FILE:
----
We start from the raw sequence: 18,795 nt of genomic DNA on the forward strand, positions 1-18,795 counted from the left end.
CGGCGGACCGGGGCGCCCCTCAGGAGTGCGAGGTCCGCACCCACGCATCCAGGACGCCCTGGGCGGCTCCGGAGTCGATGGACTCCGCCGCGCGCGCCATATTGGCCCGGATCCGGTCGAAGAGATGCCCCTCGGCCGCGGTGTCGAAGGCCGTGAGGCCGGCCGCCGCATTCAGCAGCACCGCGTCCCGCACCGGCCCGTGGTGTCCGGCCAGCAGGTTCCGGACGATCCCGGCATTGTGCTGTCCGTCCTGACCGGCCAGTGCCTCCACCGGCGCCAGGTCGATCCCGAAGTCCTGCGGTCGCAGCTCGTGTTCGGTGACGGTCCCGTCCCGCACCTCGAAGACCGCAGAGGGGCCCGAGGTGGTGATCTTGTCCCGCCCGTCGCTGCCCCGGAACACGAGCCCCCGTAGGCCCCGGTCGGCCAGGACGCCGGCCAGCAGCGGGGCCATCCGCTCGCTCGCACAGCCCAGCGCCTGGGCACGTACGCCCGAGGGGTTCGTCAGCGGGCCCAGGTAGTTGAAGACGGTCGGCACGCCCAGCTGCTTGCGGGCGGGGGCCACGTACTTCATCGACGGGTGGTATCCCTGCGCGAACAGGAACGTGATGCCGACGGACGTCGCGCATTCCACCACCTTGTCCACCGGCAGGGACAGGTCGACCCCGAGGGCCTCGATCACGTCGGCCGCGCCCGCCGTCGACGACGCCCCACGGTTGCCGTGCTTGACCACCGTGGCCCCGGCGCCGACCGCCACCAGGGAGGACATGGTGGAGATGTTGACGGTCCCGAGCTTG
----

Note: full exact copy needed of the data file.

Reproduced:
We start from the raw sequence: 18,795 nt of genomic DNA on the forward strand, positions 1-18,795 counted from the left end.
CGGCGGACCGGGGCGCCCCTCAGGAGTGCGAGGTCCGCACCCACGCATCCAGGACGCCCTGGGCGGCTCCGGAGTCGATGGACTCCGCCGCGCGCGCCATATTGGCCCGGATCCGGTCGAAGAGATGCCCCTCGGCCGCGGTGTCGAAGGCCGTGAGGCCGGCCGCCGCATTCAGCAGCACCGCGTCCCGCACCGGCCCGTGGTGTCCGGCCAGCAGGTTCCGGACGATCCCGGCATTGTGCTGTCCGTCCTGACCGGCCAGTGCCTCCACCGGCGCCAGGTCGATCCCGAAGTCCTGCGGTCGCAGCTCGTGTTCGGTGACGGTCCCGTCCCGCACCTCGAAGACCGCAGAGGGGCCCGAGGTGGTGATCTTGTCCCGCCCGTCGCTGCCCCGGAACACGAGCCCCCGTAGGCCCCGGTCGGCCAGGACGCCGGCCAGCAGCGGGGCCATCCGCTCGCTCGCACAGCCCAGCGCCTGGGCACGTACGCCCGAGGGGTTCGTCAGCGGGCCCAGGTAGTTGAAGACGGTCGGCACGCCCAGCTGCTTGCGGGCGGGGGCCACGTACTTCATCGACGGGTGGTATCCCTGCGCGAACAGGAACGTGATGCCGACGGACGTCGCGCATTCCACCACCTTGTCCACCGGCAGGGACAGGTCGACCCCGAGGGCCTCGATCACGTCGGCCGCGCCCGCCGTCGACGACGCCCCACGGTTGCCGTGCTTGACCACCGTGGCCCCGGCGCCGACCGCCACCAGGGAGGACATGGTGGAGATGTTGACGGTCCCGAGCTTG